The Devil Told Me That!

Charles H. Spurgeon

Charles H. Spurgeon:

Somebody once told John Bunyan that he had preached a delightful sermon. “You are too late,” said John, “the devil told me that before I left the pulpit.” Satan is adept in teaching us how to steal our Master’s glory.

The man who cannot weep cannot preach. At least, if he never feels tears within, even if they do not show themselves without, he can scarcely be the man to handle such themes as those which God has committed to his people’s charge. (15.233)

You Need Healing

Charles H. SpurgeonJesus not only demands your trust, He deserves it. You need healing; He came to heal those who need healing. He can heal you. What are you to do in order that you may be healed? What are you to do in order that all your sins may be forgiven and yourself saved? All of this is to be done by Jesus. According to Charles H. Spurgeon:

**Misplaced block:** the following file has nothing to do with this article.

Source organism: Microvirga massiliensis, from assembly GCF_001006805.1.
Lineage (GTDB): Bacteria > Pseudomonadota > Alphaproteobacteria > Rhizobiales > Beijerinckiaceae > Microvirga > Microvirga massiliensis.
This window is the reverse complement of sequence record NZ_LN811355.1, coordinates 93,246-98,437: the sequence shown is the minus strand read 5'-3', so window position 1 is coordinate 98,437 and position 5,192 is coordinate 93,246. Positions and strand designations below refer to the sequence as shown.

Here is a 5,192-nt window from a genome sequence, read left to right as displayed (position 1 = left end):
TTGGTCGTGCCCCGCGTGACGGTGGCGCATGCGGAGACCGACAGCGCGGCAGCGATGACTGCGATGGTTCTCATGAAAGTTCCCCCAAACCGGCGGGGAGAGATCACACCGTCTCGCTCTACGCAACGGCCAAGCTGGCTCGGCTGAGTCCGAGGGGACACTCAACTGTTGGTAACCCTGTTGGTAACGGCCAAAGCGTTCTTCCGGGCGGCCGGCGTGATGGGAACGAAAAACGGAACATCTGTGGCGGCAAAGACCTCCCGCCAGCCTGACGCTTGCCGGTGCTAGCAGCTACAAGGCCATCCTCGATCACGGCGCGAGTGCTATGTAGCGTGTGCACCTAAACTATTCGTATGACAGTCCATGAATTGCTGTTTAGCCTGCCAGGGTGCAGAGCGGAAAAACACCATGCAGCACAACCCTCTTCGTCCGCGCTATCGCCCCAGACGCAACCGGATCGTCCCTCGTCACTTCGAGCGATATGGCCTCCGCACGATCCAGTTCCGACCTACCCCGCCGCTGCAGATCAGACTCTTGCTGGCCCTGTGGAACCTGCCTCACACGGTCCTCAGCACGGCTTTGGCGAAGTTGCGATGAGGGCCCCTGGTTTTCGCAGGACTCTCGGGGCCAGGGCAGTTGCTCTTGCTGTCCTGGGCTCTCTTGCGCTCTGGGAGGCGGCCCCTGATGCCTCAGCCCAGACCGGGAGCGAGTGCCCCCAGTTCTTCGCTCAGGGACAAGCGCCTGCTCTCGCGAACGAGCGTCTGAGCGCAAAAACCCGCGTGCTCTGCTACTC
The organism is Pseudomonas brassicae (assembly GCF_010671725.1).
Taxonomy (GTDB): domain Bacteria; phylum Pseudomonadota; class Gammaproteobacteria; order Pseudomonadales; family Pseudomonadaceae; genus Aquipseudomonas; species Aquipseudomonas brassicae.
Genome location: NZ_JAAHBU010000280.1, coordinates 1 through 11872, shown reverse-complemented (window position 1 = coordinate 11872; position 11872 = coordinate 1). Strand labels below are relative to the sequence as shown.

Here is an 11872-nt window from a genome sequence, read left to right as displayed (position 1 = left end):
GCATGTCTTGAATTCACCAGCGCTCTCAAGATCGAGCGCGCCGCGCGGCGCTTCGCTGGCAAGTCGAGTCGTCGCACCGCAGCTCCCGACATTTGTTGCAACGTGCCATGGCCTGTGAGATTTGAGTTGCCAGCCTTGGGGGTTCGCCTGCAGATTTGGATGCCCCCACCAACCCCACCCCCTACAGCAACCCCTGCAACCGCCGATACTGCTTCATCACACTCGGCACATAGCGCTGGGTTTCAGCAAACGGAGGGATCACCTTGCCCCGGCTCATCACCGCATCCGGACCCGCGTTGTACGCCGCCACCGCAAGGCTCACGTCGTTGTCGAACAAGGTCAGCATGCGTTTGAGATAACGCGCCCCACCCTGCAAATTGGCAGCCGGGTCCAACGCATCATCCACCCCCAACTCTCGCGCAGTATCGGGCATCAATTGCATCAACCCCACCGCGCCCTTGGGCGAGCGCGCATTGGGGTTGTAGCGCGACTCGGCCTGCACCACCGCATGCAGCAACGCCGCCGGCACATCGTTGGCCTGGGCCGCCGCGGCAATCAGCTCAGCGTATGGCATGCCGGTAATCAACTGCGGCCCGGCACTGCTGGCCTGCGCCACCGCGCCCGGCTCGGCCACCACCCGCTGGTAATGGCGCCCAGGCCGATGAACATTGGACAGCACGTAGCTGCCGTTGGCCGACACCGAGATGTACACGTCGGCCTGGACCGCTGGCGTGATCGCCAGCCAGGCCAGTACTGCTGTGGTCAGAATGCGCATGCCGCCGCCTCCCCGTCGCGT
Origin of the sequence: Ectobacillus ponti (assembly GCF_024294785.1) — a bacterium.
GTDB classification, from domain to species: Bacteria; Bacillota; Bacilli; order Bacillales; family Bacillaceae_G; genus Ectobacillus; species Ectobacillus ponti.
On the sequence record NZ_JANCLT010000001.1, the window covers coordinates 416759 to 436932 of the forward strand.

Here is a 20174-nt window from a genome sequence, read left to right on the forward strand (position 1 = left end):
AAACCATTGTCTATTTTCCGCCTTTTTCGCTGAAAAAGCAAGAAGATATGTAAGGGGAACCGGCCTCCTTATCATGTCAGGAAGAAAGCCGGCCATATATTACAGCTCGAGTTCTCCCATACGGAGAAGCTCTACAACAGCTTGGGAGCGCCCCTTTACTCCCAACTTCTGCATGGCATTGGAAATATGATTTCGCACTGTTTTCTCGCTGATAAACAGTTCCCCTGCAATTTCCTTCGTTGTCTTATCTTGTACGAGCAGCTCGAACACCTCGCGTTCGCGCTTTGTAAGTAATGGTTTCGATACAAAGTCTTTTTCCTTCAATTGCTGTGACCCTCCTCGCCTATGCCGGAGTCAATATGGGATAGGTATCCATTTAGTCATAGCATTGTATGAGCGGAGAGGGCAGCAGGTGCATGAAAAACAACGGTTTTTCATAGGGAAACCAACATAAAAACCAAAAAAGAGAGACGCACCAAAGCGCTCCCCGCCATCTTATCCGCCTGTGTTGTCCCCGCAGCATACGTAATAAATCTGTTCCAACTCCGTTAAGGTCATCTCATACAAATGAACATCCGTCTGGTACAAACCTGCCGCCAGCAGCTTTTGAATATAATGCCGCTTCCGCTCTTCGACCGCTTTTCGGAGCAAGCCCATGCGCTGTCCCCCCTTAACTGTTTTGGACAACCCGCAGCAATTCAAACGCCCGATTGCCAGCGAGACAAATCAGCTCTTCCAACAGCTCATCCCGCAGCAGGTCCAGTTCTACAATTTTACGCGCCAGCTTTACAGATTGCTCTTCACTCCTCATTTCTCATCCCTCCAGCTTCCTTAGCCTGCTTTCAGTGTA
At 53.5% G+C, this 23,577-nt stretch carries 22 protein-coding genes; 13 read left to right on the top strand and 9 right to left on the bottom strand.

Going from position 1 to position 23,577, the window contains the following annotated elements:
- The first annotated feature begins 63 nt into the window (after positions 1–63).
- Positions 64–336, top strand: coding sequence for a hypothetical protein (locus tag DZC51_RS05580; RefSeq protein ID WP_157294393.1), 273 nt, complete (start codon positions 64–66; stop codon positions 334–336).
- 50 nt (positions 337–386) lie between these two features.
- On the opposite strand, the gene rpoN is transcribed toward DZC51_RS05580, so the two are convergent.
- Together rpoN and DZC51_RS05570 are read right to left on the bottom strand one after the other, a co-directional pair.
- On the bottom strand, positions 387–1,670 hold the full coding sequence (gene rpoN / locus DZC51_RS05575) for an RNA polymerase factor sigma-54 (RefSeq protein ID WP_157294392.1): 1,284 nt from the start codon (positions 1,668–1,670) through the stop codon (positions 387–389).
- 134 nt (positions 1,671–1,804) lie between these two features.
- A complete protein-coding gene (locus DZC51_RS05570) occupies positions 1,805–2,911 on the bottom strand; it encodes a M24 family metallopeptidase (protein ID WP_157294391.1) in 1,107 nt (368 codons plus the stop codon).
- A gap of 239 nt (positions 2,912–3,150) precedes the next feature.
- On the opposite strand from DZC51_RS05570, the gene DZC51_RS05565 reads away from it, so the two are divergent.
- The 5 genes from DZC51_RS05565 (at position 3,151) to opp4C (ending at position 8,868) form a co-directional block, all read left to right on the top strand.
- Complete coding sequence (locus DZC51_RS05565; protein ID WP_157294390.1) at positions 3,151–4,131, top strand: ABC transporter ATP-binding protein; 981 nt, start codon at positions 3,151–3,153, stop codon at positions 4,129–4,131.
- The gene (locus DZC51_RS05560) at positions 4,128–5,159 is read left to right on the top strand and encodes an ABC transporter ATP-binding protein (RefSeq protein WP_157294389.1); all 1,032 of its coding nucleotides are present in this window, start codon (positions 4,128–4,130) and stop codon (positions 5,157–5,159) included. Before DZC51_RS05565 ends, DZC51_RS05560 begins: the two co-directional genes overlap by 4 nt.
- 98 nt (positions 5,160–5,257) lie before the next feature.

When [Jesus] tells you that if you trust [Him] you shall find peace, [and] you tell him it is not possible there can be any peace to you; when he reminds you that he never rejected one, you insinuate that he will reject you; you thus insult the Divine Majesty by denying the truthfulness and honesty of God. You do need healing when you allow wicked despair to get the mastery of you like this; you are far gone, very far gone, but I rejoice to know that you are still among those Jesus is able to heal. He came to those who needed healing, and you cannot deny you are one of those. Why, even Satan himself will not have the impudence to tell you that you have no need of healing. Oh, if only you would cast yourself into the Savior’s arms – not trying to make yourself out to be good, but acknowledging all that I have laid to your charge, and then, trusting as a sinner to that Lamb of God that takes away the sin of the world.